Since I am a psychologist, teaching our children about feelings and behavior is as important to me as teaching them to wash their hands or brush their teeth. They know a variety of words to describe their feelings because having words to describe the way they feel inside is empowering. It allows them to have a dialogue with others and to let people know how actions impact them. This week, the theme for Playful Preschool is Healthy Kids. It may sound funny to talk about mental health for preschoolers, but I believe in laying the foundation early so that they have tools to talk about the way they feel throughout their lives. There are people who never have the opportunity to learn how to express themselves and are unable to convey their feelings as adults. Learning to talk about feelings opens so many doors in life, and I want our children to be able to have healthy connections with others.
There are adults out there who believe that their actions were justified by their feelings. I remember doing an anger management group inside a prison with men convicted of violent felonies. They were working on separating their feelings from their actions. At times, I would meet up with one of them who was in isolation after getting into a fight or throwing a chair across the room and talk about alternative choices for next time. The news headlines are full of stories of people taking inappropriate actions spurred by feelings. I want our children to know from a young age that feelings do not justify actions.
Make a Face
Write down a list of feelings such as:
Call out the feelings one at a time and have your children or students show the feelings on their faces (as in the pictures above). The faces they make will be silly and exaggerated as they should be for this game. The idea is for them to be able to have fun while conveying an understanding of the feeling words you are calling out. We sometimes use this as a way to get them to smile for photos. They find it funny, so by the time we get to a happy face, they will have a genuine smile for a photo (if we’re lucky.)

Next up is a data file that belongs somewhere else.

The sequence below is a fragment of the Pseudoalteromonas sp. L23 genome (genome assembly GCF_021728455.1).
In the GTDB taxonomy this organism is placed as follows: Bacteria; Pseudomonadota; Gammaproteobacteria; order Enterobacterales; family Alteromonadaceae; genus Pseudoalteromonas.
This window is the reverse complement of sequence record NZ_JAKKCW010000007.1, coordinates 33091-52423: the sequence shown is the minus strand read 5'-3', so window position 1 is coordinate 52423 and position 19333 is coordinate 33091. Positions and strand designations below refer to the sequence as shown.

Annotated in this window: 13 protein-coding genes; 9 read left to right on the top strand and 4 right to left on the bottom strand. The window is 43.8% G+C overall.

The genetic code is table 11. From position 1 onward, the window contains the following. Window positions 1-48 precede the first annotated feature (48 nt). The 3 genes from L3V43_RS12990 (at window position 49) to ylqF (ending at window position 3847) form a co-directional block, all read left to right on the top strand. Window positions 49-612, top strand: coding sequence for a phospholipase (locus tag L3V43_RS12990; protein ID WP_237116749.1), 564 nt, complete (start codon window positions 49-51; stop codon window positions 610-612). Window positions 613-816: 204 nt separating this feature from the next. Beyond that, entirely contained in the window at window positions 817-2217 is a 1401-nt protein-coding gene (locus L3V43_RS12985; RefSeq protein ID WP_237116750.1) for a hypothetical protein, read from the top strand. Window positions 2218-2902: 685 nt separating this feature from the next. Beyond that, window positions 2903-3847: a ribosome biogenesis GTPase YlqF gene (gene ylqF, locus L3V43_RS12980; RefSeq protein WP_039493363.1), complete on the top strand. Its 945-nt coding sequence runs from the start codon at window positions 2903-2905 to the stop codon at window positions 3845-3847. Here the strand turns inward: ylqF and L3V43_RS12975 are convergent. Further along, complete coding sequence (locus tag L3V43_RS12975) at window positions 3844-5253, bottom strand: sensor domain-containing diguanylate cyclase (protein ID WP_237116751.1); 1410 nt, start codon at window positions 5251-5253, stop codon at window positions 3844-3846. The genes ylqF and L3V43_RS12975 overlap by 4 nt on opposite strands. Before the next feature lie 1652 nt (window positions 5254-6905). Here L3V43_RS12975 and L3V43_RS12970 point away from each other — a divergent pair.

Question Game: Feelings vs. Behavior (or Actions)
Come up with a series of questions describing feelings and potential actions children can take. Ask them if the action is justified by the feeling and ask why or why not.
Here are some sample questions:
- If you are feeling really angry with your brother, is it OK for you to hit him?
- If you are feeling happy, is it OK for you to give yourself a hug?
- If you are excited, is it OK to talk loudly at a restaurant?
- If you are feeling scared, is it OK to run away and hide?
- If you are feeling sad, is it OK for you to cry?
Here is a video of Capri answering a few questions about feelings vs. behavior.
If you have several children or students, you could also have them role play feelings and appropriate actions. I emphasize with our children that all feelings are OK. Their behavior is a choice. They can make appropriate or inappropriate choices. The games above have helped to teach them the difference between having feelings and taking actions. Have you talked with your children or students about feelings? I would love to hear from you in the comments here and/or on the Capri + 3 Facebook page. Be sure to check out the rest of the posts from the Playful Preschool team for more lesson plans on the topic of Healthy Kids.
For More Ideas on Teaching and Keeping Preschoolers Healthy:
Teaching Children About Feelings Vs. Behavior by Capri + 3
Letter Match Tooth Cleaning Game by Rainy Day Mumm
Brushing Teeth Song by Growing Book by Book
Elephants Toothpaste by Learning 2 Walk
Nutrition: Sorting and Categorizing Food by Mom Inspired Life
Healthy Food Habits in Preschool: Sorting and a Paper Plate Project by The Preschool Toolbox Blog
Asthma Action Plan by Tiny Tots Adventures
Hand Washing Sequencing and Song by The Educators’ Spin On It